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(originally published to Helium writing site, now gone)

The second stage or mild stage of Alzheimer’s disease is where learning and memory impairments get a little worse and more noticeable to family, friends and colleagues. Symptoms include short-term memory loss, difficulty learning new things and poor concentration.

A doctor will be able to measure memory loss through testing and will often diagnose a person with Alzheimer’s at this stage. But a person can still clearly remember old times, things they’ve already learnt, and how to do day to day activities.

Some people at the mild stage suffer language problems such as a more limited vocabulary, or their speech is less fluent. Others can show signs of clumsiness in their daily activities, such as dressing, washing and eating, although they can still do most of these basic tasks quite satisfactorily.

Other common symptoms at this stage of Alzheimer’s include forgetting names and words, reduced comprehension ability, difficulty making decisions and becoming less organized. Work performance may not be quite as good.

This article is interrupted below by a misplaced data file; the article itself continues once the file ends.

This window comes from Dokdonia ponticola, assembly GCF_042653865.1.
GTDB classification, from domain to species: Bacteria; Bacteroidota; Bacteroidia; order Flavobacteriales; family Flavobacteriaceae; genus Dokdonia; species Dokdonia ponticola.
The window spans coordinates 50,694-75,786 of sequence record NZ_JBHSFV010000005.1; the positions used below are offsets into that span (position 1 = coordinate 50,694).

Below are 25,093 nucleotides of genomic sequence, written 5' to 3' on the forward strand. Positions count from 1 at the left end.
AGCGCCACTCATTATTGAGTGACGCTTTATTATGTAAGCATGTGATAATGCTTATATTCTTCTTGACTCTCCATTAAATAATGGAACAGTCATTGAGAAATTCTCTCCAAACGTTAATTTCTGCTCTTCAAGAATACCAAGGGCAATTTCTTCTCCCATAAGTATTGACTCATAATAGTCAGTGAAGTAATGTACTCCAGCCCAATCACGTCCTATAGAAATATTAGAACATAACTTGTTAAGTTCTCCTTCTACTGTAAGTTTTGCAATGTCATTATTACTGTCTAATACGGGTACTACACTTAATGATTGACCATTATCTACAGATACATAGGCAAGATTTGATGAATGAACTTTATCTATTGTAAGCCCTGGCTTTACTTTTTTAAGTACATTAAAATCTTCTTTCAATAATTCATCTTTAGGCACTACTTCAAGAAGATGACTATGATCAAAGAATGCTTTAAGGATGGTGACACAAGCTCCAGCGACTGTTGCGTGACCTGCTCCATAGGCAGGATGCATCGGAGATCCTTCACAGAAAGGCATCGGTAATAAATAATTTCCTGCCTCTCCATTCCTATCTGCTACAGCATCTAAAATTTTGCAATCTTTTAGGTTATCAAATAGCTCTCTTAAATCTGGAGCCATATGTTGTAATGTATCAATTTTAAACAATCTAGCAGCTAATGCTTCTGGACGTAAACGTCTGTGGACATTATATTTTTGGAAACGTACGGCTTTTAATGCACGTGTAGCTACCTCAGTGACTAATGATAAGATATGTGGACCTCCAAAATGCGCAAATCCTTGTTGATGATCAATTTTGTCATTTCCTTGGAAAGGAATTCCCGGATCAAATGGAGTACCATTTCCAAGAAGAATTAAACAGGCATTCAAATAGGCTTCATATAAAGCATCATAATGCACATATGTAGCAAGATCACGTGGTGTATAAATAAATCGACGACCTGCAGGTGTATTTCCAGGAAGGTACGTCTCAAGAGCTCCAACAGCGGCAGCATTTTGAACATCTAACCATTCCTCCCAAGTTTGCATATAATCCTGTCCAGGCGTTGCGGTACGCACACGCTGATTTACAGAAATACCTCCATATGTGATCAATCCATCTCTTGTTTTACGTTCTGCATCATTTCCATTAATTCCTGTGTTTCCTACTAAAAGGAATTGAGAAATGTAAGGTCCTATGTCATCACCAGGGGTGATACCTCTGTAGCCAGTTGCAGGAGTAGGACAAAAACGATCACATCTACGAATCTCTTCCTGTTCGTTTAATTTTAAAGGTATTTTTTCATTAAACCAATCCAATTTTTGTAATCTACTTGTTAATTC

Things are often misplaced, for example, a person might put their keys in the oven or wallet in the washing machine. Judgment can be poor, so driving a motor vehicle might be a problem.

Apathy appears in at least forty per cent of sufferers at this stage. A person might forget to eat or eats too much, or they might hoard things.

Some “benefits” include falling asleep easily and being more immune to colds.

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